REMAPPING CENTRE AND PERIPHERY ASYMMETRICAL ENCOUNTERS IN EUROPEAN AND GLOBAL CONTEXT, 1500-2000 23-24 June 2016 Conference Report

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The timing could not be more apposite. Reflecting on historical mechanisms of cultural and intellectual exchange between centers and peripheries on the day of the EU referendum, with Britain on the cusp of a historical – to say the least – decision, which may, among other things, relegate one of the world’s largest economies into the periphery of the European area, is, in itself, a particularly compelling decision. This premise made the UCL Centre for Transnational History’s conference, organized together with the HERA project Asymmetrical Encounters, based at Utrecht University, University College London, and the Universities of Trier and Göttingen, all the more interesting.  Axel Körner kicked things off with a quotation from Vincenzo Gioberti’s 1851 book Del Rinnovamento Civile d’Italia, labelling England “an oceanic island in the periphery of Europe”, adding greater gravitas to the context of the event. Divided into four sections, the conference did not disappoint and proceeded, with remarkable clarity and focus, to challenge hierarchies of centers and peripheries, investigating the asymmetrical and  multi-directional nature  of intellectual encounters. Furthermore, it  too  provided useful methodological indications as to how to go about the study of these exchanges, as well as plenty of historical examples illustrating dynamics of knowledge and commodities in motion across different spatial contexts.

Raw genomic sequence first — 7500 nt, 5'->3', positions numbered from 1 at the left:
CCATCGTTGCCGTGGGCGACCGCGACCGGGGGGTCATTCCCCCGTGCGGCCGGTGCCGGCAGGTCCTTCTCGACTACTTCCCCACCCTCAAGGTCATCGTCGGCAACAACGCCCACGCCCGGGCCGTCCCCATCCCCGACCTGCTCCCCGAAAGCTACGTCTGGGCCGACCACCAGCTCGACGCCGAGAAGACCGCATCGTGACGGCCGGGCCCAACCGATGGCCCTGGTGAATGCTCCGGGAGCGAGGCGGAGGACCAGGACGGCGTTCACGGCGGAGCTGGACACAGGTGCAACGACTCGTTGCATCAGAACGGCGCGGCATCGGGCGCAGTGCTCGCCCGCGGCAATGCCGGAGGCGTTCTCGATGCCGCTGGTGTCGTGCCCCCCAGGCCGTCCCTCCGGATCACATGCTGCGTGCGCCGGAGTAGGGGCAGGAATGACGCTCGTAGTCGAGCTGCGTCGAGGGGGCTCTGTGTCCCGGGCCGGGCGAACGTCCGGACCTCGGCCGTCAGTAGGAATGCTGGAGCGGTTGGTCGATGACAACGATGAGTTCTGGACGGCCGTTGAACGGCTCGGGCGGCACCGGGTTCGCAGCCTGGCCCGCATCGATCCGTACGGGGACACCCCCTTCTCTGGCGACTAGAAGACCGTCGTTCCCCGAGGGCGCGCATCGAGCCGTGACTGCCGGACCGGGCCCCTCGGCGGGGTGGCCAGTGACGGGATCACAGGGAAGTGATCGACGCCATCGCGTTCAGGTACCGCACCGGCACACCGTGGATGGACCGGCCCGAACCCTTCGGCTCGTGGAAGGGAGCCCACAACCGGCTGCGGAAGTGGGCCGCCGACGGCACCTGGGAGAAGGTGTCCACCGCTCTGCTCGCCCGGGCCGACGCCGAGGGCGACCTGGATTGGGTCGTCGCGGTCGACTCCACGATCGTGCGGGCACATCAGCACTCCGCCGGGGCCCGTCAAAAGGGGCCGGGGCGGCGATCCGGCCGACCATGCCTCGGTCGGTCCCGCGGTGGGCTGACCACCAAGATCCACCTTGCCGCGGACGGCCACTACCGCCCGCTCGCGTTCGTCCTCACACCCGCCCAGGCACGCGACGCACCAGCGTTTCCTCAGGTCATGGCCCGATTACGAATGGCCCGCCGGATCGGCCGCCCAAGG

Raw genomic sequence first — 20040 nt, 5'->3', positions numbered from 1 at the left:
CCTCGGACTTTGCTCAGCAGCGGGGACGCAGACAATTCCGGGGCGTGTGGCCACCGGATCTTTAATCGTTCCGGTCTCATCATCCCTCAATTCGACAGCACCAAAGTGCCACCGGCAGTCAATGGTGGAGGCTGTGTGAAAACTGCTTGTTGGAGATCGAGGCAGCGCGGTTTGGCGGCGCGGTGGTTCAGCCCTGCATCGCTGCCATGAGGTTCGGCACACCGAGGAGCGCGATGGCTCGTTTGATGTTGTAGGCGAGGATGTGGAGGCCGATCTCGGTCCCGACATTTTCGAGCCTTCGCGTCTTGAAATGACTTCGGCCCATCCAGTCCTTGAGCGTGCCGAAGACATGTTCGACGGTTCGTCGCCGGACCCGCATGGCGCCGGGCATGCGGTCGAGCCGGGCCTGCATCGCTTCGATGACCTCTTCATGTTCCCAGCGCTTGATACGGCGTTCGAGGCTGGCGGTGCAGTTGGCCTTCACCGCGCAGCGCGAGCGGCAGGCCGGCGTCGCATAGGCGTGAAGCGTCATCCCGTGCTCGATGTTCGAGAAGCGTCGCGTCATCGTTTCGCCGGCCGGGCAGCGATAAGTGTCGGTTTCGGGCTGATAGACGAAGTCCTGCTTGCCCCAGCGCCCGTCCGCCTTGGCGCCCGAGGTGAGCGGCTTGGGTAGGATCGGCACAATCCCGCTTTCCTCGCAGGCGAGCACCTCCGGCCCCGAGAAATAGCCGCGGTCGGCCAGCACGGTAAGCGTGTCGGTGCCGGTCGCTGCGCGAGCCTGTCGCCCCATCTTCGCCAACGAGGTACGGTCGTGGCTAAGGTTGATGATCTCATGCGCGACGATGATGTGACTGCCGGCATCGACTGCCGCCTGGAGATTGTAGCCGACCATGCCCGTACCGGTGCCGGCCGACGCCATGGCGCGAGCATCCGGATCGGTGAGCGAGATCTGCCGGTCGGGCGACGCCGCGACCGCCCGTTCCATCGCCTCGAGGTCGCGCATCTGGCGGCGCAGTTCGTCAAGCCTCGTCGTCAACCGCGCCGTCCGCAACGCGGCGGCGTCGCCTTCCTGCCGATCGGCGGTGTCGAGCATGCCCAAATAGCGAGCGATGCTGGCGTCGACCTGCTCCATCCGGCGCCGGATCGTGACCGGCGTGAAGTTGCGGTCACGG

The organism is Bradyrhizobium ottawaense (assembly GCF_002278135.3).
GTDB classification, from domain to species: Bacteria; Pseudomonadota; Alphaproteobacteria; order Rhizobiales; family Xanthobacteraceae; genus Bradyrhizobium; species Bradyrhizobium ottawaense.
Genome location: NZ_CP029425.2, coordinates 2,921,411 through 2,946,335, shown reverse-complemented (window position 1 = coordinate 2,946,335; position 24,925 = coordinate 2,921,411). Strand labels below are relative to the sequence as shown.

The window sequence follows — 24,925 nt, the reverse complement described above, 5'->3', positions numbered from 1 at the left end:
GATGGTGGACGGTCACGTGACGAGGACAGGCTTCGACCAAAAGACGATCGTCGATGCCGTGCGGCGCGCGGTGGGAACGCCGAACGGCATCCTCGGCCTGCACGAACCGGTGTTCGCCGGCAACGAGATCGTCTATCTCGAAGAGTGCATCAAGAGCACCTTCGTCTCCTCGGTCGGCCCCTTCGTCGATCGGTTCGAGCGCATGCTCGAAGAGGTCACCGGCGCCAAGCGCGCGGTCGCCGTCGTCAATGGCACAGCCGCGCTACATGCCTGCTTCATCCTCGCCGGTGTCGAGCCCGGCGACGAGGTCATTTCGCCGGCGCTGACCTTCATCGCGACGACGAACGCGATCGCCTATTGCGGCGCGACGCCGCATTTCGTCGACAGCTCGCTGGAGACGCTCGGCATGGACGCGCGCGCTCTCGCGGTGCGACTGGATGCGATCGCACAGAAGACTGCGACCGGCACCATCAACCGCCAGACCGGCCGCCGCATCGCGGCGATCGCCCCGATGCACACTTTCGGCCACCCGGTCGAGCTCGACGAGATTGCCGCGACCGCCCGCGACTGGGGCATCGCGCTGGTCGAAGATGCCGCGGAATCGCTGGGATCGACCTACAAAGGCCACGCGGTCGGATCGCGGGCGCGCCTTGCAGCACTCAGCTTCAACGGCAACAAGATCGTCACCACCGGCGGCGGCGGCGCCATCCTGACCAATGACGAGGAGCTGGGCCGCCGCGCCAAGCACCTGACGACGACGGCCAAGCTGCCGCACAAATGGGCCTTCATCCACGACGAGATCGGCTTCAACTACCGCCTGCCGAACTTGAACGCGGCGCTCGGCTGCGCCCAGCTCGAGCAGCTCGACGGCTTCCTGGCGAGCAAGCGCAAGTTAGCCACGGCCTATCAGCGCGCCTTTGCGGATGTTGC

The  first  panel,  aptly  entitled  Concepts  and  chaired by  Jesper Verhof (Utrecht), investigated how a transnational approach can help making sense of the asymmetries between center and periphery: as pointed out  by Jaap Verheul (Utrecht), a logical first step is the establishment of a framework of reference and the adoption of a vocabulary and array of concepts well-suited to describe the social construction  of reference cultures, as well as their role as places of cultural encounter and exchange. The importance of a precise conceptual framework was further emphasized by Jan Ifversen (Aarhus), who, drawing extensively upon Koselleck’s theory of basic concepts, illustrated how complex and multi-faceted the concepts of margin and marginality are, and how their understanding is crucial in order to make sense of the asymmetries between center and periphery. Marta Petrusewicz (Calabria), then, proceeded to further challenge this figurative geography via the historical example of a “modernity project” being implemented in peripheral regions of Europe during the  XIX century, represented by the  proliferation of land-based modernizing  efforts,  in  plan  antithesis  to  the  “Manchester  paradigm”  of  progress via industrialization.